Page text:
Student with Virtual Reality glasses on
Does virtual reality work in teaching? Accompanied by scientists, students at the TUM Heilbronn Campus have tested it out.
Image: Matt Stark
  • Research news, Studies, Teaching

An interview with student Chiara Marske and Prof. David WuttkeThe Logistics lecture viewed through VR glasses

Approximately 70 students attended an entire semester of classes by Prof. David Wuttke in Virtual Reality (VR). In an interview, student Chiara Marske and the professor for Supply Chain Management talk about why they can remember the VR seminar better, what topics in the Management curriculum are a good fit for the format and when the VR glasses were distracting.

Prof. David Wuttke conceived two Virtual Reality-based courses in Production and Logistics for students at the TUM Heilbronn campus. The students received VR glasses or participated using notebooks, tablets or smartphones. The courses were held in summer semester 2021. Now Wuttke's team has evaluated the results of two surveys held during and after the courses as well as the wealth of experience gained and has published its findings in a white paper.

Professor Wuttke, digital teaching received quite a boost during the Corona pandemic. But was the lockdown the reason you were interested in Virtual Reality?

Prof. David Wuttke: Since VR teaching offers completely different possibilities via the virtual mapping of reality, I already explored the topic before the first COVID-19 reports. For example, with the help of apps, I wanted to explore how to simulate real-life situations - such as operations-related decisions in the company. What are the inventory levels like? Are there any unnecessarily long distances? Where are things simply poorly arranged? Where are machines at a standstill? We can practice the ability to optimize processes wonderfully in this way, without ever having to leave our desk. Of course, this came in handy during the pandemic - but even beyond that, the application areas  are diverse and highly exciting.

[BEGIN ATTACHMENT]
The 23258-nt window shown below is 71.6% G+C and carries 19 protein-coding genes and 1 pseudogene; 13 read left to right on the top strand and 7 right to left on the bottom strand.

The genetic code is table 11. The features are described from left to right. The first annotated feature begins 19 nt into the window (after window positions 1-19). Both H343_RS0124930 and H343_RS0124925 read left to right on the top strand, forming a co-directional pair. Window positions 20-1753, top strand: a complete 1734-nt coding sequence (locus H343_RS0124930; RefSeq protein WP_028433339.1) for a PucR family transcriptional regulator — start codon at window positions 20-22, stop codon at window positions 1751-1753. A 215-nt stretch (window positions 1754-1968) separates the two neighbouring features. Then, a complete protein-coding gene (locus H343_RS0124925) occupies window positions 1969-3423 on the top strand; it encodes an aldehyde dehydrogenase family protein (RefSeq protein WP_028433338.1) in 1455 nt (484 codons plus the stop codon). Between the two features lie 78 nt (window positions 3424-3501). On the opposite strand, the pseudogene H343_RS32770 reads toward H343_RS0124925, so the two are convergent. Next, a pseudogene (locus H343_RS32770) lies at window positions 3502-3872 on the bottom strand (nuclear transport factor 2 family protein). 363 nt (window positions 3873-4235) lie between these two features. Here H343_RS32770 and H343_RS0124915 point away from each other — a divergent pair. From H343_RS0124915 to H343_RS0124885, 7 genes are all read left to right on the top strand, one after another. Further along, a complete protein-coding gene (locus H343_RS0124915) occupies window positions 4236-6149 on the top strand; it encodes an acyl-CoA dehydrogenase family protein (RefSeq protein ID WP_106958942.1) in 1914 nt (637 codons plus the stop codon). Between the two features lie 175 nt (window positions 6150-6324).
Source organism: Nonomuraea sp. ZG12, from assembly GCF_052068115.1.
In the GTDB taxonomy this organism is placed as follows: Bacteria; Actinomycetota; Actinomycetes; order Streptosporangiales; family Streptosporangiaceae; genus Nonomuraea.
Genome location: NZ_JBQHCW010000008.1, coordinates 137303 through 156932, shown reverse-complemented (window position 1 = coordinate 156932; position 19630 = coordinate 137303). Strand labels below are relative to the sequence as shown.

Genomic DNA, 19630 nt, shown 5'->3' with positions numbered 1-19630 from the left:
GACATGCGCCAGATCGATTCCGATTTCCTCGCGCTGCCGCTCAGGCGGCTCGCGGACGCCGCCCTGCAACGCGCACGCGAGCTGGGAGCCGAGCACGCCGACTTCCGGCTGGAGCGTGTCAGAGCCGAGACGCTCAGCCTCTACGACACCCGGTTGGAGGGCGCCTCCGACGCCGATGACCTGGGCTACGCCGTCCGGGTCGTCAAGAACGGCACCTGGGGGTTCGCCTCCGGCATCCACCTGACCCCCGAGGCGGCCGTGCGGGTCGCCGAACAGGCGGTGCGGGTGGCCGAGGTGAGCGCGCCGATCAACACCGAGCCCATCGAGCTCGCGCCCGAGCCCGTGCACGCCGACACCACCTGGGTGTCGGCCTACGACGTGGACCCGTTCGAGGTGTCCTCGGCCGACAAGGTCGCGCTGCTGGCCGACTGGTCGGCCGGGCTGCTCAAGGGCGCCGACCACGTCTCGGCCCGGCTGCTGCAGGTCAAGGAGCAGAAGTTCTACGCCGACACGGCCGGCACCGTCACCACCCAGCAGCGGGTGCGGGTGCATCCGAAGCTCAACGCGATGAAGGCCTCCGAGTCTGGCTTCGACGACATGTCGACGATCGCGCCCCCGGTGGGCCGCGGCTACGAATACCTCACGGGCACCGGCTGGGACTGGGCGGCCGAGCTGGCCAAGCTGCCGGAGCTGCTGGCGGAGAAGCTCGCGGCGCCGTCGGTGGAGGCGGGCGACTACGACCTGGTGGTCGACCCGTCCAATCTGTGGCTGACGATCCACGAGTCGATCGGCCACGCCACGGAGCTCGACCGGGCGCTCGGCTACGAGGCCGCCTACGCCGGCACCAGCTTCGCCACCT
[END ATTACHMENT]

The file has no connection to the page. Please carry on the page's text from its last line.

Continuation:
Now that you've completed a first test run: What are the decisive factors in holding a successful VR course?

Wuttke: First of all, different virtual rooms are essential, with which you can map the needs of a physical course well: You need a lecture room, but also spaces in which you can hold group discussions, for example. For the latter, the spatial audio feature, which I thought was a nice gimmick at first, was invaluable - because it allowed us to talk in small groups without disturbing others in the same room.

Chiara Marske: The effect was very close to actual reality: anyone standing near their avatar was easily audible. On the other hand, people in another corner of the virtual room were almost mute. This feature was ideal for group work and conversations.

Wuttke: Of course, good preparation is also crucial - both technically and organizationally. After all we needed to distribute VR headsets, and identify suitable programs. You also have to factor in technical problems, system updates and a possible discomfort of the students involved, especially initially. Some report feeling dizzy or even nauseous when entering virtual reality. In such cases, however, you can switch to a desktop alternative.

In what ways has VR teaching even exceeded your expectations?

Marske: What was amazing was that, in retrospect, I was able to remember the course content better than average - quite different from lectures in the context of video conferencing tools. The virtual environment helped to cement the content in my memory. Another advantage: Thanks to the VR headset, I was less distracted during the courses, for example by my smartphone, and was able to follow better overall.